Effect of rear-end extensions on the aerodynamic forces of an SUV
Paper i proceeding, 2014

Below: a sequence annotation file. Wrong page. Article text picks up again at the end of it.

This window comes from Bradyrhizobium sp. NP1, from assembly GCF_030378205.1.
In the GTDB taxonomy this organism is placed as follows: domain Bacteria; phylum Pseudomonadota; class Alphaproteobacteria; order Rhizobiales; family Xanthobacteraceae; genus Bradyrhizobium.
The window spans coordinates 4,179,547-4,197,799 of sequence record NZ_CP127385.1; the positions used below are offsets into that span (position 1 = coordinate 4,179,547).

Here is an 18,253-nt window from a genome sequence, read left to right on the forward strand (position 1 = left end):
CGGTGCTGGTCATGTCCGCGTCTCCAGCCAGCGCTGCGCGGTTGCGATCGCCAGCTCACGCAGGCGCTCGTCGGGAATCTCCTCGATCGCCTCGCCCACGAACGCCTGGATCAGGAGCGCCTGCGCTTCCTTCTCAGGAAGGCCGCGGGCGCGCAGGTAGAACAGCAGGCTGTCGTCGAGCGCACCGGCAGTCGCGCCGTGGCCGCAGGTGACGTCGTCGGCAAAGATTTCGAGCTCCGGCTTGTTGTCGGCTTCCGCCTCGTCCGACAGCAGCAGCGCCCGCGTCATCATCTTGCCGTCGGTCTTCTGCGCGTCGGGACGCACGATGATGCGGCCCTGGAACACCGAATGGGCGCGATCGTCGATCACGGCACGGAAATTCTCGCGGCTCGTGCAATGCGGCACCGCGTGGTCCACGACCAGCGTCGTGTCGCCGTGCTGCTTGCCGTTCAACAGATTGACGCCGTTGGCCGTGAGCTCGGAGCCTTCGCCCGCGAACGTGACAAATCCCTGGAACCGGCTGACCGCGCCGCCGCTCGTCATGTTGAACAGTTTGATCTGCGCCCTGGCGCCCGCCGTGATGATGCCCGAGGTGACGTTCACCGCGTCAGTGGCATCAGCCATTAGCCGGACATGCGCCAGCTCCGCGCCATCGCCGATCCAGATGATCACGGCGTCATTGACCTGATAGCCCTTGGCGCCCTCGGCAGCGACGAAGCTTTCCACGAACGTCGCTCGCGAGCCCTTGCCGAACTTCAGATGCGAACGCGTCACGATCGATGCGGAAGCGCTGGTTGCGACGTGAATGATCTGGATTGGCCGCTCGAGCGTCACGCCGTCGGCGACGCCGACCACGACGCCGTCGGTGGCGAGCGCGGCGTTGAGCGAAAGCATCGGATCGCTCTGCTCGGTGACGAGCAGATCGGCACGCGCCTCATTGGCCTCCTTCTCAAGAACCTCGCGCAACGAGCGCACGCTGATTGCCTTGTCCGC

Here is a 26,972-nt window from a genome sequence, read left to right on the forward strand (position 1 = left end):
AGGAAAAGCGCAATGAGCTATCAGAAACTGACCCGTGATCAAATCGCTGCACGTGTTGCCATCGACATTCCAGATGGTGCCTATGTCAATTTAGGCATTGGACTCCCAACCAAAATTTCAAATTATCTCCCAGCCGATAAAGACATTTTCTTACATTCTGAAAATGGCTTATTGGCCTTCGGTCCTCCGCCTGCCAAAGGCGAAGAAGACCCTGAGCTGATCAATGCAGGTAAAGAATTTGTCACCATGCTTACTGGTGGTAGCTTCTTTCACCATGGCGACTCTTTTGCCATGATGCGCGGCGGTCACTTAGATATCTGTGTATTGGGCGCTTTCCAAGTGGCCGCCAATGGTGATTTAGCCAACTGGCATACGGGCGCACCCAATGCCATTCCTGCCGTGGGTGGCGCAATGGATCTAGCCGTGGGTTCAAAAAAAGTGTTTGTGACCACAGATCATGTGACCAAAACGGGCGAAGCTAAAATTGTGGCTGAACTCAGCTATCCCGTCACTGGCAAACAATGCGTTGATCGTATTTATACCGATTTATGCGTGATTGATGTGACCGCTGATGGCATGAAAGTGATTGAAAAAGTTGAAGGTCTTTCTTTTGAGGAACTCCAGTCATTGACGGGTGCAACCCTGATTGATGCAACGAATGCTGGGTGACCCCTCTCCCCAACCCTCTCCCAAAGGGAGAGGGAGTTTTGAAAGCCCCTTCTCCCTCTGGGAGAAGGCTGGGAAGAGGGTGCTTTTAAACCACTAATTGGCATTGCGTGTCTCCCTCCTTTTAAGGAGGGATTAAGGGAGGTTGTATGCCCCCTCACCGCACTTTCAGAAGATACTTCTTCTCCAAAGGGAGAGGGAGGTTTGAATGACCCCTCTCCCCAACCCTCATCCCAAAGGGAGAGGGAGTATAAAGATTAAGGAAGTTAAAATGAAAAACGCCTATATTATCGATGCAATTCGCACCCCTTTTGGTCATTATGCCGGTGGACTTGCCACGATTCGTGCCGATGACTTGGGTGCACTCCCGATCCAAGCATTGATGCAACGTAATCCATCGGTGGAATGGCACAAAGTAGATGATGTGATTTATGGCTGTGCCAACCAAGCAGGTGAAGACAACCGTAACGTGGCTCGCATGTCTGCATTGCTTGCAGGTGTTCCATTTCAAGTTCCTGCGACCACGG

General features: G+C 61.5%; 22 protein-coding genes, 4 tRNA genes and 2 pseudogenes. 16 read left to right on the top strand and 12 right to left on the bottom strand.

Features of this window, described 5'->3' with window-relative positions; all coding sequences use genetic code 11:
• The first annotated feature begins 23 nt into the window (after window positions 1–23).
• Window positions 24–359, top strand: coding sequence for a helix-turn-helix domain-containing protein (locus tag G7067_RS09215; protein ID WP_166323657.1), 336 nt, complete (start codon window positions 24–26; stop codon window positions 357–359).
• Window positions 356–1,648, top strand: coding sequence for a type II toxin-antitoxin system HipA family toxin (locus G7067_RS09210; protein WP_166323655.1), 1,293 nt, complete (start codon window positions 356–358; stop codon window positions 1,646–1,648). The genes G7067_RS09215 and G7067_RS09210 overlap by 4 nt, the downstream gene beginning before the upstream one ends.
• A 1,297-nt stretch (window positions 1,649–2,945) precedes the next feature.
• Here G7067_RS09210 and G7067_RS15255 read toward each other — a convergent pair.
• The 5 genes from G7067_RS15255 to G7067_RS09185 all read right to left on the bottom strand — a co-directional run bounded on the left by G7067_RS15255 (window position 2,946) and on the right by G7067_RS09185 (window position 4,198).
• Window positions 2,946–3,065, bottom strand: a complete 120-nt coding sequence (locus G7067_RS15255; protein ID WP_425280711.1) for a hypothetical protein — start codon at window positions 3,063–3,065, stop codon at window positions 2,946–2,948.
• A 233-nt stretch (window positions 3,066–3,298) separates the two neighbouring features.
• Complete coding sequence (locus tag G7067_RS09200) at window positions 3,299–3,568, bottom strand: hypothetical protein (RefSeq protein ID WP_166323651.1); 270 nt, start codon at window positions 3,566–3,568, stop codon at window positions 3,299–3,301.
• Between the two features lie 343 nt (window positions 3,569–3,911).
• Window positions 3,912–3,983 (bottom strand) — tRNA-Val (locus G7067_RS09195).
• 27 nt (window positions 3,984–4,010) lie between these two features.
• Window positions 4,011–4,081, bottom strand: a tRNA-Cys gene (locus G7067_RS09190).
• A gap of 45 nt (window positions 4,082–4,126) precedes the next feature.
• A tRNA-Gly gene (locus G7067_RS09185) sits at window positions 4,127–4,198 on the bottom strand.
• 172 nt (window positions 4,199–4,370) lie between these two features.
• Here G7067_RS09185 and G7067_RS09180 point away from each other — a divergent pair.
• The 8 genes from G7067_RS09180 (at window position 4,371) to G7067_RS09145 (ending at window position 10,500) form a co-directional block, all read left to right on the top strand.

Under a global impulse for less man-made emissions, the automotive manufacturers search for innovative methods to reduce the fuel consumption and hence the CO2-emissions. Aerodynamics has great potential to aid the emission reduction since aerodynamic drag is an important parameter in the overall driving resistance force. As vehicles are considered bluff bodies, the main drag source is pressure drag, caused by the difference between front and rear pressure. Therefore increasing the base pressure is a key parameter to reduce the aerodynamic drag. From previous research on small-scale and full-scale vehicles, rear-end extensions are known to have a positive effect on the base pressure, enhancing pressure recovery and reducing the wake area. This paper investigates the effect of several parameters of these extensions on the forces, on the surface pressures of an SUV in the Volvo Cars Aerodynamic Wind Tunnel and compares them with numerical results. To decrease the dependency of other effects within the engine bay and underbody, the SUV has been investigated in a closed-cooling configuration with upper and lower grille closed and with a smoothened underbody. These results might change if the study would be conducted with a less smooth underbody and in an open-cooling configuration. Extensions with different shapes and dimensions have been placed around the perimeter of the base exterior. The chosen design philosophy of the extensions allowed for different combinations with variable inclination angles depending on their position along the base perimeter, multiple extension lengths and shapes to be investigated. The results show that the extension shape is an important factor in reducing the aerodynamic drag. Significant drag reductions could be obtained while maintaining the vehicle's rear lift within acceptable levels for stability with a kicker attached to the extension. The investigation shows the reduction with a kicker holds for up to 7.5° yaw angles. With a beneficial shape, the extension length can be significantly reduced. The reduced drag is visible in the wake by a more concentric wake.